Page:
In thinking about 53 Million Artists, we might usefully draw on expressive arts therapy (Knill et al. 2005) – a form of therapy that specifically adopts art as a central medium of its practice – to explore a ‘rite of restoration’ and what it could mean in this everyday context. The general goal of interventions in rites of restoration is the increase in the range of play. What is being ‘restored’ here is the space to play with art, or as an artist; this is a form of restoration that restores “broken or separated cultural bindings, reconnecting with a sense of cultural identity, and most importantly, the possibility of becoming.” (Wilson 2014: 219).
Three aspects of this rite of restoration have been identified (Knill 2005: 83). The first is a process of decentering; the point of this is to “move away from the narrow logic of thinking and acting that marks the helplessness around the ‘dead end’ situation in question” (Knill 2005: 83). As Levine notes, “in order for therapeutic change to occur, there must be a process of destructuring in which one’s old identity comes into question and is taken apart” (Levine 2005: 45). The second is the provision of an expanded play space; here, it is important to note that play is “imagining what is not present” (Kimmel 2000: 198). Kimmel observes that play “is the subjective capacity of the human being to disengage from the pervasive presence of an existential and operational modality – the otherwise inseparable unity of time and space – which makes possible a representation and projection of an ‘objective world’” (Kimmel 2000: 198). Third is the process of holding the play space open.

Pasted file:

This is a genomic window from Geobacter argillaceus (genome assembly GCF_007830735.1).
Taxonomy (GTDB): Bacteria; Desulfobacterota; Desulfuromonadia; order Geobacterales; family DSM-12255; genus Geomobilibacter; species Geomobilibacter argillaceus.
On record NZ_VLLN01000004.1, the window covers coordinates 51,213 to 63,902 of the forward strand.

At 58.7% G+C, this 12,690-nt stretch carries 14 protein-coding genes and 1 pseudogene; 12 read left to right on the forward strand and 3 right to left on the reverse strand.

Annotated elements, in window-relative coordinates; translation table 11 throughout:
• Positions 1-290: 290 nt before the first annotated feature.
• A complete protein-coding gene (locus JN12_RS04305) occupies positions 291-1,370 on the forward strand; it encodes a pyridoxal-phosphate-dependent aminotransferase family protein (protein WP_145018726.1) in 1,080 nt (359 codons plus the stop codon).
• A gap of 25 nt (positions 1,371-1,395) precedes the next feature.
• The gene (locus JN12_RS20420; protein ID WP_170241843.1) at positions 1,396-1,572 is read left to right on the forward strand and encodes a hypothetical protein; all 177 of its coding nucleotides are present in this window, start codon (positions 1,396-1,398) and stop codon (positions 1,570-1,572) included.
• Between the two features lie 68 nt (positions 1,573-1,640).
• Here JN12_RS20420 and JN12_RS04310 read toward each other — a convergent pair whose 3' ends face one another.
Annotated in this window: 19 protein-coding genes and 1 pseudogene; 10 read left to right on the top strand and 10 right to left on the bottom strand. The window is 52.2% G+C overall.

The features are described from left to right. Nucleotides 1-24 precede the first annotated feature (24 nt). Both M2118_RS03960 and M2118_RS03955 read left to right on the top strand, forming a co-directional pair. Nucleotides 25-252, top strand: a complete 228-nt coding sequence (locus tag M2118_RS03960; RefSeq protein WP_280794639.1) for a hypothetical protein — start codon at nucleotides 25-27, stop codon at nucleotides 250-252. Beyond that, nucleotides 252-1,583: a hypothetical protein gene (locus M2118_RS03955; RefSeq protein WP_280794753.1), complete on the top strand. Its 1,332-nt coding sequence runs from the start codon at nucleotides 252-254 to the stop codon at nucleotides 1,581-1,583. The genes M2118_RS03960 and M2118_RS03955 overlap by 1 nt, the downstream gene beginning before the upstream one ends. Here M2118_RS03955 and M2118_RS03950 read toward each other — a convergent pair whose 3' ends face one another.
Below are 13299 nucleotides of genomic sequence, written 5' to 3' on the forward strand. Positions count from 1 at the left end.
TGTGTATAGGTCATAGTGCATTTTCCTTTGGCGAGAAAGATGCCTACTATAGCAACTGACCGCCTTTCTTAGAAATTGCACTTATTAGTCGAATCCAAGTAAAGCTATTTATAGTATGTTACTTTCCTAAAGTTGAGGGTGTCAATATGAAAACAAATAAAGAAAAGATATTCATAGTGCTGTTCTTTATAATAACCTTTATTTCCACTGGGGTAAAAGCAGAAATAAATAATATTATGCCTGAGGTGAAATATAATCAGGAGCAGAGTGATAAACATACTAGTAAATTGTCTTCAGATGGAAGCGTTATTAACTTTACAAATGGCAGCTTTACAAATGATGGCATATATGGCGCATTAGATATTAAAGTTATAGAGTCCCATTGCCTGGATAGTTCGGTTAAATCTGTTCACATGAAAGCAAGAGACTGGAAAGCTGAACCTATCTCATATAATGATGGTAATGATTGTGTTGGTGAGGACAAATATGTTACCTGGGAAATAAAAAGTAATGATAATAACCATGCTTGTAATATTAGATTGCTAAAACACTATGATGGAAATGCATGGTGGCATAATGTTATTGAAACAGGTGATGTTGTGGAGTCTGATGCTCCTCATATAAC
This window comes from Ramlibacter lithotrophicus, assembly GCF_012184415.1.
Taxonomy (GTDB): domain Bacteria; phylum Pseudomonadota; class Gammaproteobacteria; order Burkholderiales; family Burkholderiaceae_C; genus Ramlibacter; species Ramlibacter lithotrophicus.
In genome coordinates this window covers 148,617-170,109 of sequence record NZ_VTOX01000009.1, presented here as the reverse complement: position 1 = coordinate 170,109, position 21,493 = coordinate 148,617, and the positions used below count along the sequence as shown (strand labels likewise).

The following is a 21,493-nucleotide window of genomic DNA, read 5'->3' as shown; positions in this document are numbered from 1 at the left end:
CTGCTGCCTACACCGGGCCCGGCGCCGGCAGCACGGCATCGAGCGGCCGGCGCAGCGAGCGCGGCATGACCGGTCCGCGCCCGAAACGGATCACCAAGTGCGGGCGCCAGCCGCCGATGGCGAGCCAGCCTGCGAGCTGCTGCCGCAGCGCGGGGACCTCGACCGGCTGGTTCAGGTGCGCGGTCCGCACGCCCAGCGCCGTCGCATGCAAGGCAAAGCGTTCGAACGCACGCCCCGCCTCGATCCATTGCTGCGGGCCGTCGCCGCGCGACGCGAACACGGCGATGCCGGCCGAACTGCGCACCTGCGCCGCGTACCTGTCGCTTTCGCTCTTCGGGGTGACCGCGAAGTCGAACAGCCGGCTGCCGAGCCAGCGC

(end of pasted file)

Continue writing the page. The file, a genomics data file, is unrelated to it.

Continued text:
In terms of 53 Million Artists, the first aspect is framed around the mission of the social movement and the doing of creative challenges, regardless of background, creed or ability. The expanded play space is provided through 53 Million Artists’ web presence and its developing public conversation about art and artists. This provides what might be thought of as a ‘ritual container’ (Knill 2005: 83). The focus in the research of this project is more in terms of the third aspect – holding the play space open. For this to happen requires the engagement of a range of “ordained or graduated” individuals or “change agents” (Knill 2005:77).